Judge Orders New DAPL Review


A federal judge ruled last week that the environmental review of the Dakota Access Pipeline must be revisited.

U.S. District Judge James Boasberg ruled June 14 that the federal government did not adequately consider the pipeline’s impacts when it ruled earlier this year that the project could go forward. As a result, Boasberg said, the Army Corps of Engineers must conduct a new environmental review—but for now, the pipeline can remain in service.

The Corps officially approved the pipeline in February. It had issued a Finding of No Significant Impact for the project in July 2016, but amid growing outcry from Native American and environmental activists concerned about the pipeline’s crossing under Lake Oahe, the Corps ruled in December that it would not allow an easement for DAPL to cross the lake.

When President Donald J. Trump took office, he ordered a re-evaluation, and weeks later, the Corps granted the easement, allowing construction to resume. The 1,172-mile pipeline began service in early June, carrying oil from the Bakken shale oil fields of North Dakota southeast, terminating at an oil hub in Patoka, Illinois.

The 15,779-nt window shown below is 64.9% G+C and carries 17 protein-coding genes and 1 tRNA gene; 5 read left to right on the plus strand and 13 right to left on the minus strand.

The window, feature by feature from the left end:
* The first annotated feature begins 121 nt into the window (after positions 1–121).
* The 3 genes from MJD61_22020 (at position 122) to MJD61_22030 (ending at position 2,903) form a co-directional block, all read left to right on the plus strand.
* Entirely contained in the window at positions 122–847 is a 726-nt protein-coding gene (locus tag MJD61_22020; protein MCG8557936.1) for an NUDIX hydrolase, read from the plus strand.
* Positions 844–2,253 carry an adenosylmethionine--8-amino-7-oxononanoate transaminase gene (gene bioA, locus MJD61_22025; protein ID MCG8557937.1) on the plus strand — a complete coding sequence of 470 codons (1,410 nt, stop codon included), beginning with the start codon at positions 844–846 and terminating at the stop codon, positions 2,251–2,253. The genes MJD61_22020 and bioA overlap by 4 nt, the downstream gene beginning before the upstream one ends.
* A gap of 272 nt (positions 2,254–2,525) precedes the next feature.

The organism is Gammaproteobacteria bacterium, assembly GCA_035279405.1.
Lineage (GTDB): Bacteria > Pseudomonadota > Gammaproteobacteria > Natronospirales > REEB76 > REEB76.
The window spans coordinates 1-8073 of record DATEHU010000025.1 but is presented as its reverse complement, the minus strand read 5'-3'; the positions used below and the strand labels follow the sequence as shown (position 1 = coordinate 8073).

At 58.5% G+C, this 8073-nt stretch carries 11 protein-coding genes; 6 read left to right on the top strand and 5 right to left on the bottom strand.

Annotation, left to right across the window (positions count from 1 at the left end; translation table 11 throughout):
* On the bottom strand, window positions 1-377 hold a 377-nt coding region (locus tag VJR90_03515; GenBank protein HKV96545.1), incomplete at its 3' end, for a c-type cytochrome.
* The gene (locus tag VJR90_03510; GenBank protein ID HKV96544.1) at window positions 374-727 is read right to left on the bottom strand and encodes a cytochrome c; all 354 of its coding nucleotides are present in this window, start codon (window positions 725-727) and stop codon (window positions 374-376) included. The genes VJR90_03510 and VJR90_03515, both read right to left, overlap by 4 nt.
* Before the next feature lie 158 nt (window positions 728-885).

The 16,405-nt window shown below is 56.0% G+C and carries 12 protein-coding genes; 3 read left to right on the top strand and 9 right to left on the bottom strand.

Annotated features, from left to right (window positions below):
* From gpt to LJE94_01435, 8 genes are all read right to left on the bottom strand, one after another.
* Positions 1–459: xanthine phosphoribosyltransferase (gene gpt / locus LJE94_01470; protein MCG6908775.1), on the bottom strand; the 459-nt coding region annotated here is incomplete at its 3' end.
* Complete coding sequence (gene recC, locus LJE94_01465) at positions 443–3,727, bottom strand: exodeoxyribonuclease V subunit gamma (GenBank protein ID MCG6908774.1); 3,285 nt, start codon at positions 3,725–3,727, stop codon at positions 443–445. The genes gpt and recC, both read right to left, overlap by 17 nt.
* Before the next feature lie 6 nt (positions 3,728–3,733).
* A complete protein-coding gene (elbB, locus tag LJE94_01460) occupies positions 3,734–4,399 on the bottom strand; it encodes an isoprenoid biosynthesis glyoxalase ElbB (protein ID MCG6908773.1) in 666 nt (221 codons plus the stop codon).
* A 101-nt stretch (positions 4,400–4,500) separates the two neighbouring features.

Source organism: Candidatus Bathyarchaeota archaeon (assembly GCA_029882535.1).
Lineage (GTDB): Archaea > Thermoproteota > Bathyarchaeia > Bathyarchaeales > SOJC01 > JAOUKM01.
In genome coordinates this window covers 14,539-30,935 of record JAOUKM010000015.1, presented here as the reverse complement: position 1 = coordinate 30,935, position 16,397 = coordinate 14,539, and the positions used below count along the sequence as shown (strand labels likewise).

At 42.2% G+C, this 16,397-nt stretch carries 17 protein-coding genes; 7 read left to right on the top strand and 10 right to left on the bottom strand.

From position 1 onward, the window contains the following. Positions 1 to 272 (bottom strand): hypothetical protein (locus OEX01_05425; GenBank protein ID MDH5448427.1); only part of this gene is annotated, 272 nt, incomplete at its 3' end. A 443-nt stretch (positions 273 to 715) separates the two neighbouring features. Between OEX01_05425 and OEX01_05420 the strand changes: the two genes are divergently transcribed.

The judge’s ruling came as part of a suit filed by the Standing Rock Sioux and the Cheyenne River Sioux, who have argued that the pipeline threatens the safety and quality of their drinking water.

Proximity to Reservation

Energy Transfer Partners, the partnership that built DAPL, has argued that the pipeline does not actually cross Standing Rock Reservation, the site that became the center of the controversy around the pipeline last year. The Army Corps’ environmental assessment took into consideration potential impacts in Mortons and Emmons counties, but not the nearby Sioux reservation.

The judge, however, ruled that while Standing Rock Reservation is just outside the half-mile buffer that the Corps examined, residents there would likely suffer more serious consequences if a pipeline rupture would occur, because of their lifestyle and relationship to the environment and because the reservation is a lower-income area, making it less resilient.

The ruling requires the Corps to conduct a more thorough environmental review, one that takes a deeper look at the area surrounding the pipeline.

Boasberg has reportedly requested arguments from both sides regarding the review process, including whether the pipeline should be allowed to continue operating or should be shut down until the review is complete.


Tagged categories: Government; Infrastructure; North America; Pipelines; Program/Project Management; Regulations

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